Thessalian lake yields important discoveries
Archaeology News Network, 11-11-2013
A Hellenistic farm-house, a Neolithic settlement, an inn, a ceramic furnace and scores of artifacts were discovered by archaeologists at Lake Karla located in Thessaly in central Greece. These discoveries were made during the course of rescue excavations before the lake is turned into a major water reservoir.According to official reports, the archaeologists uncovered a large farmhouse with numerous rooms in an area called “Tserli” which dates to the Hellenistic period (2nd century BC) and which has yielded over 500 artefacts.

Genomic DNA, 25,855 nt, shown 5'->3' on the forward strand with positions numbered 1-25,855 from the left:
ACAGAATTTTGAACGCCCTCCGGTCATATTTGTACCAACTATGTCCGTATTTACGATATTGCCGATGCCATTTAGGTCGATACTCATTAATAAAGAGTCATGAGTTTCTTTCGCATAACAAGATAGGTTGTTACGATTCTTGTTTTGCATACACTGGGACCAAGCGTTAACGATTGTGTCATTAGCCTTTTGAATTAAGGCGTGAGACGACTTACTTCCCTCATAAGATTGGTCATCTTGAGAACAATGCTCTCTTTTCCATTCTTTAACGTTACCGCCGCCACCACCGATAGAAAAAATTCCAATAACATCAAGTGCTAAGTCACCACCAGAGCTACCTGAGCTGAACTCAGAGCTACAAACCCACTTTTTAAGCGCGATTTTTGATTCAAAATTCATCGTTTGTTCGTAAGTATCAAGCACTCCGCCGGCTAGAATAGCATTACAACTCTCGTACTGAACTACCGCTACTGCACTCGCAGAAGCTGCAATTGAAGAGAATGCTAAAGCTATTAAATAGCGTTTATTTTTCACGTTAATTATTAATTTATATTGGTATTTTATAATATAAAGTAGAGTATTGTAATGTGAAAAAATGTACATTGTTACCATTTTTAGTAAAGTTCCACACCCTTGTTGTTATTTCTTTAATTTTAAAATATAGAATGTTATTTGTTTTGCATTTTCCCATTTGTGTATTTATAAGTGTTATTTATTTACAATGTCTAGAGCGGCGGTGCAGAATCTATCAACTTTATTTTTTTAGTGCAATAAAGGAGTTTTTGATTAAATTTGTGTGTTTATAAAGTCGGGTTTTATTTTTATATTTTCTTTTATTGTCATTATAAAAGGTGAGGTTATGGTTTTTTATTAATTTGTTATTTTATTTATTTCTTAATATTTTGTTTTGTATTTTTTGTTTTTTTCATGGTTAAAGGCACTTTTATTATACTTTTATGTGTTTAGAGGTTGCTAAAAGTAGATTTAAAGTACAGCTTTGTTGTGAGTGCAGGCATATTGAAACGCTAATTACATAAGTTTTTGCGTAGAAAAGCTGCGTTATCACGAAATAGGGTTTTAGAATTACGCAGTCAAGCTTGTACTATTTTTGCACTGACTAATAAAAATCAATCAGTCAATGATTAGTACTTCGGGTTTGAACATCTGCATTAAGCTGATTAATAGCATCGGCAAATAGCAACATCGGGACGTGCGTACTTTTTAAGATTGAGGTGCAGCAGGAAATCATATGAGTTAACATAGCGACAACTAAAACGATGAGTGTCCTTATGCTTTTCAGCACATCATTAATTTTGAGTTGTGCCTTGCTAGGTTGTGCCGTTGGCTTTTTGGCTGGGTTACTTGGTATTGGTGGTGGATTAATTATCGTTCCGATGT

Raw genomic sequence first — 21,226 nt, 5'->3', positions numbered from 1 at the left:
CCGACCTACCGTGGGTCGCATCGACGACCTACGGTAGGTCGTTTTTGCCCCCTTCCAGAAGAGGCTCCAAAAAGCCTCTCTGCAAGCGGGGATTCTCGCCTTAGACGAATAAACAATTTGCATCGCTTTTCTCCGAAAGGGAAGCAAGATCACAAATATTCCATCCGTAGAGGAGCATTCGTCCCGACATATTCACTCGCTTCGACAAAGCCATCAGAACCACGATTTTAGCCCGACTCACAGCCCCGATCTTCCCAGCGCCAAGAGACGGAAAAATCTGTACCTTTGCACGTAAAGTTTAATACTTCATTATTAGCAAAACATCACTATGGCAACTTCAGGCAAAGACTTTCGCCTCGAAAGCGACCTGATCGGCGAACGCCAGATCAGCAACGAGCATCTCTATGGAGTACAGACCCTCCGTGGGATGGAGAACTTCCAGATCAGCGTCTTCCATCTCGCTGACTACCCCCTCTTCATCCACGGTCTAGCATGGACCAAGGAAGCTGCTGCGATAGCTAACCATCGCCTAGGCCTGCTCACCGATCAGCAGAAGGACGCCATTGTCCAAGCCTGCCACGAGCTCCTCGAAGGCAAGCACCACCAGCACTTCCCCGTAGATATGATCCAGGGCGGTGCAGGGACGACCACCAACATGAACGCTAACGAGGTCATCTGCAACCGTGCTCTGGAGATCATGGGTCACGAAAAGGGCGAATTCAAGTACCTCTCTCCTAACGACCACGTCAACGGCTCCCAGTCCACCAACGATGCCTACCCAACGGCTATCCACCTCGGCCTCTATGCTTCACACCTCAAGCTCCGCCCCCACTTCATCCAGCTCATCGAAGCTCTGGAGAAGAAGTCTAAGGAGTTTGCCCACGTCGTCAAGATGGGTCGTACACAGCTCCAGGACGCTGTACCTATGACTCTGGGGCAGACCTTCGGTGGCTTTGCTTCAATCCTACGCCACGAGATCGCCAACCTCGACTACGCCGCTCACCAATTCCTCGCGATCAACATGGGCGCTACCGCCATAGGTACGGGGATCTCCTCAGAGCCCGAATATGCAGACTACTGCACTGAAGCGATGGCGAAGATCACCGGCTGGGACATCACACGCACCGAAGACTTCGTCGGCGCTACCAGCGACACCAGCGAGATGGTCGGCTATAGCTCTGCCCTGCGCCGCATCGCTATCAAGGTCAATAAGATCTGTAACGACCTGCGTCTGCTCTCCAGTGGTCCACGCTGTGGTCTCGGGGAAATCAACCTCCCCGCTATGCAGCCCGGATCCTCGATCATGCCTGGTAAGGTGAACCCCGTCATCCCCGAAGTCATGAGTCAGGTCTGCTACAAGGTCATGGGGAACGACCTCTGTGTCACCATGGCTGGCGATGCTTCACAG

A Late Neolithic settlement within a walled enclosure also yielded scores of ceramics and sculptures in the area designated Amygdale-1. Nearby, at Amygdale-2, they found a farm-house and ceramic furnace dating to the Hellenistic period and which may have served as an inn. The archaeologists also unearthed a section of another stone-built enclosure wall, a stone-built bench, two children’s cist graves and a rectangular construction dating to the Middle Bronze Age at Amygdale-3.
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